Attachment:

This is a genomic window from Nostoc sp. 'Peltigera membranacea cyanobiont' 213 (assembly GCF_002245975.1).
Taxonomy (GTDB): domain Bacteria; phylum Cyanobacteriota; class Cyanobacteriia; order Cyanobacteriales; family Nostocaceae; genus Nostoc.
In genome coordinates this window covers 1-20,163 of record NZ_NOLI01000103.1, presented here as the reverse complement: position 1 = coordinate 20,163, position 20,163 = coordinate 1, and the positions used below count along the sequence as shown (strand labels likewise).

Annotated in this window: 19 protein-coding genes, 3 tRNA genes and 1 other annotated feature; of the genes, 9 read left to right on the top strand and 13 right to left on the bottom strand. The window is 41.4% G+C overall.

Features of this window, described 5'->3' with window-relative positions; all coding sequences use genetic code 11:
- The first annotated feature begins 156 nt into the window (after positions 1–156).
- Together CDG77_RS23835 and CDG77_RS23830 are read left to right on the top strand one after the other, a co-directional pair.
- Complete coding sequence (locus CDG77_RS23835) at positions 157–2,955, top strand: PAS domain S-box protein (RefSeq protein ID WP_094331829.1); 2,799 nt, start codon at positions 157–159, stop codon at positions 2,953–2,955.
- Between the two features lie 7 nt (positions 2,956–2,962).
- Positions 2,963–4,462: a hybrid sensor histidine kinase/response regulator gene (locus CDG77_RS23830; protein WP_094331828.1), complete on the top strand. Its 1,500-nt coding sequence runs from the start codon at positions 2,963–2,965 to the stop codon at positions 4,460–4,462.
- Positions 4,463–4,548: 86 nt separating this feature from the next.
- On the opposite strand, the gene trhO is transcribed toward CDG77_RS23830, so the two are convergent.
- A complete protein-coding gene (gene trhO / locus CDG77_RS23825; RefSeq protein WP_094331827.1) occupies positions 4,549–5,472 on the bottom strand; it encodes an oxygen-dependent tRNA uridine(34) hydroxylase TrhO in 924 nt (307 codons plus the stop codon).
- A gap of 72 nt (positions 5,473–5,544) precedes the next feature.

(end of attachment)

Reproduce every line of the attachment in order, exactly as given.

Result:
This is a genomic window from Nostoc sp. 'Peltigera membranacea cyanobiont' 213 (assembly GCF_002245975.1).
Taxonomy (GTDB): domain Bacteria; phylum Cyanobacteriota; class Cyanobacteriia; order Cyanobacteriales; family Nostocaceae; genus Nostoc.
In genome coordinates this window covers 1-20,163 of record NZ_NOLI01000103.1, presented here as the reverse complement: position 1 = coordinate 20,163, position 20,163 = coordinate 1, and the positions used below count along the sequence as shown (strand labels likewise).

Annotated in this window: 19 protein-coding genes, 3 tRNA genes and 1 other annotated feature; of the genes, 9 read left to right on the top strand and 13 right to left on the bottom strand. The window is 41.4% G+C overall.

Features of this window, described 5'->3' with window-relative positions; all coding sequences use genetic code 11:
- The first annotated feature begins 156 nt into the window (after positions 1–156).
- Together CDG77_RS23835 and CDG77_RS23830 are read left to right on the top strand one after the other, a co-directional pair.
- Complete coding sequence (locus CDG77_RS23835) at positions 157–2,955, top strand: PAS domain S-box protein (RefSeq protein ID WP_094331829.1); 2,799 nt, start codon at positions 157–159, stop codon at positions 2,953–2,955.
- Between the two features lie 7 nt (positions 2,956–2,962).
- Positions 2,963–4,462: a hybrid sensor histidine kinase/response regulator gene (locus CDG77_RS23830; protein WP_094331828.1), complete on the top strand. Its 1,500-nt coding sequence runs from the start codon at positions 2,963–2,965 to the stop codon at positions 4,460–4,462.
- Positions 4,463–4,548: 86 nt separating this feature from the next.
- On the opposite strand, the gene trhO is transcribed toward CDG77_RS23830, so the two are convergent.
- A complete protein-coding gene (gene trhO / locus CDG77_RS23825; RefSeq protein WP_094331827.1) occupies positions 4,549–5,472 on the bottom strand; it encodes an oxygen-dependent tRNA uridine(34) hydroxylase TrhO in 924 nt (307 codons plus the stop codon).
- A gap of 72 nt (positions 5,473–5,544) precedes the next feature.